Asian shares edged lower on Wednesday, tracking a sell off in the U.S. equities after comments from the Federal Reserve Chairman Jerome Powell rekindled investor fears of faster interest rate hikes.
Powell, in his first semi-annual testimony to Congress on Tuesday, said he expects the next two years to be strong for the economy and that his personal outlook for growth has firmed since December, reported Bloomberg.
His comments come just days after Fed officials agreed that "the strengthening in the near-term economic outlook increased the likelihood that a gradual upward trajectory of the federal funds rate would be appropriate."
Three rate rises are now almost fully priced in for this year, compared to two as recently as December.
MSCI's broadest index of Asia-Pacific shares outside Japan slipped 0.2 percent, on track for a second straight day of losses.
The losses followed Wall Street, where the Dow, the S&P 500 and the Nasdaq lost more than 1 percent each.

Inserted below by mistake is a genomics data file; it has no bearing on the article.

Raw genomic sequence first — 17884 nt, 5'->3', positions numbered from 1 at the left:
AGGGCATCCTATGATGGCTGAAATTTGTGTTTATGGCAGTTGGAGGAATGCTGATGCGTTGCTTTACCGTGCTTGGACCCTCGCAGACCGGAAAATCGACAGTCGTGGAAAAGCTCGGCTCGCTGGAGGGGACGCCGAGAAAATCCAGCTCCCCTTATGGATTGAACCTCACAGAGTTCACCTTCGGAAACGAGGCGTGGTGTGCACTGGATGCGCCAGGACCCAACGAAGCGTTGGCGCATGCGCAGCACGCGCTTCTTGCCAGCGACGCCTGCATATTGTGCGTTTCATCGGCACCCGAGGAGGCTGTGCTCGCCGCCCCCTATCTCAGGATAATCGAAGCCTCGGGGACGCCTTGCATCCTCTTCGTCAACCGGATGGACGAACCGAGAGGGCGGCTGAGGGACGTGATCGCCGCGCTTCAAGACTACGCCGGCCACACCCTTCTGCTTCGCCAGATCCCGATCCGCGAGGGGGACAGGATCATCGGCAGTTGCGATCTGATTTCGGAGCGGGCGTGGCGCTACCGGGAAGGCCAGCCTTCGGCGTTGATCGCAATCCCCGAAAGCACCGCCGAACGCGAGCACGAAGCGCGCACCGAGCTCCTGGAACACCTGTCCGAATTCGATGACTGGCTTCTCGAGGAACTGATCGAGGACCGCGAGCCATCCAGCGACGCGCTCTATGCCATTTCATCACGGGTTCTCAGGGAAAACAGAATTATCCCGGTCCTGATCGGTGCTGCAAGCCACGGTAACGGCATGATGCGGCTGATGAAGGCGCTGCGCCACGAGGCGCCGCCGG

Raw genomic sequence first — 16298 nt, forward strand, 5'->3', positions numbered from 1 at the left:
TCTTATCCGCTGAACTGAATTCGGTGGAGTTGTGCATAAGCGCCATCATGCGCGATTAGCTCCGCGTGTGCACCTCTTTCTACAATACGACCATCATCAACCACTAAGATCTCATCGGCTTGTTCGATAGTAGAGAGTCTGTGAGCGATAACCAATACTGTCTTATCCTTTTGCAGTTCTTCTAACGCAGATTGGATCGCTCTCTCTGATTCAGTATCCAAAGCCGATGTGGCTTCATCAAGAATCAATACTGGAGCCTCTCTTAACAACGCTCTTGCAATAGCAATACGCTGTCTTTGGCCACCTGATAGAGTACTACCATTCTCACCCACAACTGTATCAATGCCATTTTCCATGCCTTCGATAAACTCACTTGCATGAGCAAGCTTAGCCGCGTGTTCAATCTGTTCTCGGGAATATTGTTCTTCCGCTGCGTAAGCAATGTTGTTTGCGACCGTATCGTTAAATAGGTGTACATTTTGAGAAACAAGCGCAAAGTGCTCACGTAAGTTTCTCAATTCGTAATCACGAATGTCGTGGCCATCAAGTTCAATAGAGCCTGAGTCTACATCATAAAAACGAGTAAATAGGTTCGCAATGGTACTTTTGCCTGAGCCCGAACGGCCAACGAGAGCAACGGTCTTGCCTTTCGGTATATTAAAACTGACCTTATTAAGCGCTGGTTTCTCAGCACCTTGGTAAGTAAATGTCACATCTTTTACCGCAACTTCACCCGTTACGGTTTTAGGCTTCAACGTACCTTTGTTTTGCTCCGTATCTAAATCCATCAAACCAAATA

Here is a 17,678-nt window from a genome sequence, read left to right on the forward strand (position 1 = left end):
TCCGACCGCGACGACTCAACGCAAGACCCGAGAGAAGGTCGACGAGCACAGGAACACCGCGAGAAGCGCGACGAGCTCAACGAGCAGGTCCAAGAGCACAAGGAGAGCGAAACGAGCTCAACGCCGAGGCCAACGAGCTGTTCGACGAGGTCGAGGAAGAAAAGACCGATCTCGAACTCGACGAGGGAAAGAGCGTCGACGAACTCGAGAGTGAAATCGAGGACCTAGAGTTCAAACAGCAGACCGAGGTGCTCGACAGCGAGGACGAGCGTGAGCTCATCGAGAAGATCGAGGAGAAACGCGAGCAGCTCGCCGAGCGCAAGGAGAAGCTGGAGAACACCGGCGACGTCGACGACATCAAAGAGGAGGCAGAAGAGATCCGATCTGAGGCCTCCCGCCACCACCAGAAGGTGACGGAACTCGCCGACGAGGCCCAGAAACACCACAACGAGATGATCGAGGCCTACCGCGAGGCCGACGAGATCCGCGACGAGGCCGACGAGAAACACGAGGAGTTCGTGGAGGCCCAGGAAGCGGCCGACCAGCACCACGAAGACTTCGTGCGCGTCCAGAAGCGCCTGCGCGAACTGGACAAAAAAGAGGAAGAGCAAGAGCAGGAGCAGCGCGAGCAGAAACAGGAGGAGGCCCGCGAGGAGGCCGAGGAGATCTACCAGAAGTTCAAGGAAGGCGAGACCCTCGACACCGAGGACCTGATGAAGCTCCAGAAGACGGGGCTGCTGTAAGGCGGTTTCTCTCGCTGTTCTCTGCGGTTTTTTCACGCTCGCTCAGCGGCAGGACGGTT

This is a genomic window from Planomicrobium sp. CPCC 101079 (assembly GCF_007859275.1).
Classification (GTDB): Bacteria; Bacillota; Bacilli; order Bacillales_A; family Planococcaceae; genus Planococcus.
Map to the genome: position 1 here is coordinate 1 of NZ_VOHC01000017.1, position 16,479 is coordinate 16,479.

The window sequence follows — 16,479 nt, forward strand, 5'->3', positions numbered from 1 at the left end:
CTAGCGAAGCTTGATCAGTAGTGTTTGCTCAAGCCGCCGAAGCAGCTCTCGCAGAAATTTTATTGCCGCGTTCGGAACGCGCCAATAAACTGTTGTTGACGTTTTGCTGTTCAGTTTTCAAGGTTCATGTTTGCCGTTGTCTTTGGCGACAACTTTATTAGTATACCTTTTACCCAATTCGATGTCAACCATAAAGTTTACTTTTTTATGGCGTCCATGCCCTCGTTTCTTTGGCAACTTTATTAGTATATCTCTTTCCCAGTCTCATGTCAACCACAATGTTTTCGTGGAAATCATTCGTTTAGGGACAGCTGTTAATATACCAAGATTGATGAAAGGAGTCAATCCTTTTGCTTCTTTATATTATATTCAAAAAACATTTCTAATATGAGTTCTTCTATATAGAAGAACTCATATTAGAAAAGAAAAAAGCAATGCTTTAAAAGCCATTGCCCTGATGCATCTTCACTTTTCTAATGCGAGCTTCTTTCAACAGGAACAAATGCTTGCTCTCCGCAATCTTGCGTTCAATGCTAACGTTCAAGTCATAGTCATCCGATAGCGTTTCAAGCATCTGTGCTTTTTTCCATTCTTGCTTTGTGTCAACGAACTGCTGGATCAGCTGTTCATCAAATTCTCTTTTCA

Back home, SGX Nifty, an early indicator of the Nifty 50's trend in India, signals a weak start for the domestic markets after the benchmark Sensex declined 99 points or 0.29 percent to close at 34,346 on Tuesday.
The partially convertible rupee closed at 64.89 on Tuesday, down 0.14 percent from its previous close of 64.80.
So far this year, the rupee weakened 1.1 percent, while foreign investors have bought $679 million and $1.4 billion in equity and debt markets, respectively.
GDP data: Government will release GDP data on Wednesday for the December quarter. According to Bloomberg analysts, the economy may grow at 6.9 percent in the fourth quarter from 6.3 percent in the previous quarter.
Powell's testimony: Powell's comments spooked the markets as investors bet that rates would rise more quickly.
"My personal outlook for the economy has strengthened since December," he said. "I wouldn't want to prejudge that new set of projections, but we'll be taking into account everything that has happened since December."
Crude check: Brent crude declined 0.60 percent at $66.23 per barrel while the West Texas Intermediate crude dropped 0.59 percent to $62.64 a barrel.